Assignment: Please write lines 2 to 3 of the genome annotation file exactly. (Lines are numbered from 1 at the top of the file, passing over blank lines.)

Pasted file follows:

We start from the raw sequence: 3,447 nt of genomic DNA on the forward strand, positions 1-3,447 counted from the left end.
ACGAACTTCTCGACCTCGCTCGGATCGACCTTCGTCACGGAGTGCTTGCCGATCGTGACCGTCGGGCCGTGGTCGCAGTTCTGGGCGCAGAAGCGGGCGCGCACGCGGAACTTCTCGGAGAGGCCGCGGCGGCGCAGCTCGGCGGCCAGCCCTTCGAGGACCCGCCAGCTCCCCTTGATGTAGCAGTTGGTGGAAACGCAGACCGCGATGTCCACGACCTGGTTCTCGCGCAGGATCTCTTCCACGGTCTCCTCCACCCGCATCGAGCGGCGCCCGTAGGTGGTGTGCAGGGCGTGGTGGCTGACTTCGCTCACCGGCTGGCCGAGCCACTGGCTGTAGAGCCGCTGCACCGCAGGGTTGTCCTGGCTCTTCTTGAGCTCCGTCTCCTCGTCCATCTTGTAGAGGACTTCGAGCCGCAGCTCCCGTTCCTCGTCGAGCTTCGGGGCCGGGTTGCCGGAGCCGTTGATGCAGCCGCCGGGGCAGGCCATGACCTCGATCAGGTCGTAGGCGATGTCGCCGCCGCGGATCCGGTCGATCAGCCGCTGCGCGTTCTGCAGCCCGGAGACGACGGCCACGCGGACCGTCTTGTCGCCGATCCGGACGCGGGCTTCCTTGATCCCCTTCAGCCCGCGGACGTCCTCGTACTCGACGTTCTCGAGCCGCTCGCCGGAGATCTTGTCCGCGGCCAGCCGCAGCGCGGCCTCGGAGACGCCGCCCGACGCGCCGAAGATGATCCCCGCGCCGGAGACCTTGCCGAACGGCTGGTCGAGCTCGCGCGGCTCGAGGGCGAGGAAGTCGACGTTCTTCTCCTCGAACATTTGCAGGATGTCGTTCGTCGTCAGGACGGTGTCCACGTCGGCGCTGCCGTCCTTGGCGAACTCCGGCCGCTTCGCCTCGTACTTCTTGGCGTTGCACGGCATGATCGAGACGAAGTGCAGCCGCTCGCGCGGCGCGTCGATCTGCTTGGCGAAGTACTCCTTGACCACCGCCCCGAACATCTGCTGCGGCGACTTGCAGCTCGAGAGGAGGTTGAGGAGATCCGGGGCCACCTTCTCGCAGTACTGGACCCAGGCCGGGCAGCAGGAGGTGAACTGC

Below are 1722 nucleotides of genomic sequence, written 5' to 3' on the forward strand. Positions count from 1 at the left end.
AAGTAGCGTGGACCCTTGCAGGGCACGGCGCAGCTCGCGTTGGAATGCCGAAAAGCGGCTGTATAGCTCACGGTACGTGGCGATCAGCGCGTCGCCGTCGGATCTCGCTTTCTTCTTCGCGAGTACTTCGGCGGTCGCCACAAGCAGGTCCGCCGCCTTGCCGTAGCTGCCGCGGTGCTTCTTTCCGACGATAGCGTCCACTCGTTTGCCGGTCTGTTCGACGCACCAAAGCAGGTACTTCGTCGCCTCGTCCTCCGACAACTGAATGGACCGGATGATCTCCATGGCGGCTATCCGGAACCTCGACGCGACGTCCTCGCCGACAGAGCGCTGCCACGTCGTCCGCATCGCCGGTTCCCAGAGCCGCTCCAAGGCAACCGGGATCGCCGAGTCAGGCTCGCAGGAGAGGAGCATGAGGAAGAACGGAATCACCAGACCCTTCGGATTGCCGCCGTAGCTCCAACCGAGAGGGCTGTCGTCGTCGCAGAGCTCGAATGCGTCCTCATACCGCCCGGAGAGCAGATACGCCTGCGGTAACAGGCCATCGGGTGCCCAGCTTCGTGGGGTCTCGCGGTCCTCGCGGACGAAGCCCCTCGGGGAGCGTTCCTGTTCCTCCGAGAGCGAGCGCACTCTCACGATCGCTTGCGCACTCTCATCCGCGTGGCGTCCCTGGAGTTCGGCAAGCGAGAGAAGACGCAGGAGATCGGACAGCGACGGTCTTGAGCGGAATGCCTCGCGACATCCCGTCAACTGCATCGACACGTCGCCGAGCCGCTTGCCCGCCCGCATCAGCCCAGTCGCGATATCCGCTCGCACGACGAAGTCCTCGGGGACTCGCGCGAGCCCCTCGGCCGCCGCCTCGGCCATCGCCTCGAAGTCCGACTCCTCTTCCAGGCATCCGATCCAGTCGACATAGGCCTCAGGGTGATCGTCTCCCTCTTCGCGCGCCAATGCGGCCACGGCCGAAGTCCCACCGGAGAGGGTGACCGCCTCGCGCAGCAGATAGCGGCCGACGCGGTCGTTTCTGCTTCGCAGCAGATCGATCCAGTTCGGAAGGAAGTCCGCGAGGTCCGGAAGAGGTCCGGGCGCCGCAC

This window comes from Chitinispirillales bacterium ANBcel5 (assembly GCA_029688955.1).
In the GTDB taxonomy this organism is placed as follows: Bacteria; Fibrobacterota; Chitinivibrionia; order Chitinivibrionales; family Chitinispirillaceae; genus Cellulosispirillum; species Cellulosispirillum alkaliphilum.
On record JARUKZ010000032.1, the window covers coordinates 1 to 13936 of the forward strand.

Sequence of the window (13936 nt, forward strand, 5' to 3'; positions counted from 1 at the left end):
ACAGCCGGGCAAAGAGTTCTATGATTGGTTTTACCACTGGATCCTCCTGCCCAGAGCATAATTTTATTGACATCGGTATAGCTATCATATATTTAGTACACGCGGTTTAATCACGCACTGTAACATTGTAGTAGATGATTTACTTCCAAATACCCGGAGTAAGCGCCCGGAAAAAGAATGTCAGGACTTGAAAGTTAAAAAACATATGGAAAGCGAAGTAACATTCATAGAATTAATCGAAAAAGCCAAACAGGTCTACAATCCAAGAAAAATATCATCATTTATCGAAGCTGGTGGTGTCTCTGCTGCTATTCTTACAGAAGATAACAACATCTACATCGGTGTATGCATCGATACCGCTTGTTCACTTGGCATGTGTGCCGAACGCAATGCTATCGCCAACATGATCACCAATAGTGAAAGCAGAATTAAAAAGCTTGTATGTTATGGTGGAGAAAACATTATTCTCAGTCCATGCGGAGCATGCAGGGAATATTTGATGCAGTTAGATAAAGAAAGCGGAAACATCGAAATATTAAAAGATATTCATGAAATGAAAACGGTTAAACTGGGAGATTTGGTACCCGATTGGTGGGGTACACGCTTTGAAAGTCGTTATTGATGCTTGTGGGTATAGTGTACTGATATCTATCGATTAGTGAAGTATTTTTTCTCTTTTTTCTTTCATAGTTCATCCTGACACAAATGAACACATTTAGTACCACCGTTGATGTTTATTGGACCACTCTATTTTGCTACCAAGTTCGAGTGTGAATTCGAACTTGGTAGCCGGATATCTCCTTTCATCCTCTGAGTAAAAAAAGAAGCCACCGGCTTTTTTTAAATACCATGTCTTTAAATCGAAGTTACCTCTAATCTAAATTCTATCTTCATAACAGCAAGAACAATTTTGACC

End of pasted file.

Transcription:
ACGAACTTCTCGACCTCGCTCGGATCGACCTTCGTCACGGAGTGCTTGCCGATCGTGACCGTCGGGCCGTGGTCGCAGTTCTGGGCGCAGAAGCGGGCGCGCACGCGGAACTTCTCGGAGAGGCCGCGGCGGCGCAGCTCGGCGGCCAGCCCTTCGAGGACCCGCCAGCTCCCCTTGATGTAGCAGTTGGTGGAAACGCAGACCGCGATGTCCACGACCTGGTTCTCGCGCAGGATCTCTTCCACGGTCTCCTCCACCCGCATCGAGCGGCGCCCGTAGGTGGTGTGCAGGGCGTGGTGGCTGACTTCGCTCACCGGCTGGCCGAGCCACTGGCTGTAGAGCCGCTGCACCGCAGGGTTGTCCTGGCTCTTCTTGAGCTCCGTCTCCTCGTCCATCTTGTAGAGGACTTCGAGCCGCAGCTCCCGTTCCTCGTCGAGCTTCGGGGCCGGGTTGCCGGAGCCGTTGATGCAGCCGCCGGGGCAGGCCATGACCTCGATCAGGTCGTAGGCGATGTCGCCGCCGCGGATCCGGTCGATCAGCCGCTGCGCGTTCTGCAGCCCGGAGACGACGGCCACGCGGACCGTCTTGTCGCCGATCCGGACGCGGGCTTCCTTGATCCCCTTCAGCCCGCGGACGTCCTCGTACTCGACGTTCTCGAGCCGCTCGCCGGAGATCTTGTCCGCGGCCAGCCGCAGCGCGGCCTCGGAGACGCCGCCCGACGCGCCGAAGATGATCCCCGCGCCGGAGACCTTGCCGAACGGCTGGTCGAGCTCGCGCGGCTCGAGGGCGAGGAAGTCGACGTTCTTCTCCTCGAACATTTGCAGGATGTCGTTCGTCGTCAGGACGGTGTCCACGTCGGCGCTGCCGTCCTTGGCGAACTCCGGCCGCTTCGCCTCGTACTTCTTGGCGTTGCACGGCATGATCGAGACGAAGTGCAGCCGCTCGCGCGGCGCGTCGATCTGCTTGGCGAAGTACTCCTTGACCACCGCCCCGAACATCTGCTGCGGCGACTTGCAGCTCGAGAGGAGGTTGAGGAGATCCGGGGCCACCTTCTCGCAGTACTGGACCCAGGCCGGGCAGCAGGAGGTGAACTGC

Below are 1722 nucleotides of genomic sequence, written 5' to 3' on the forward strand. Positions count from 1 at the left end.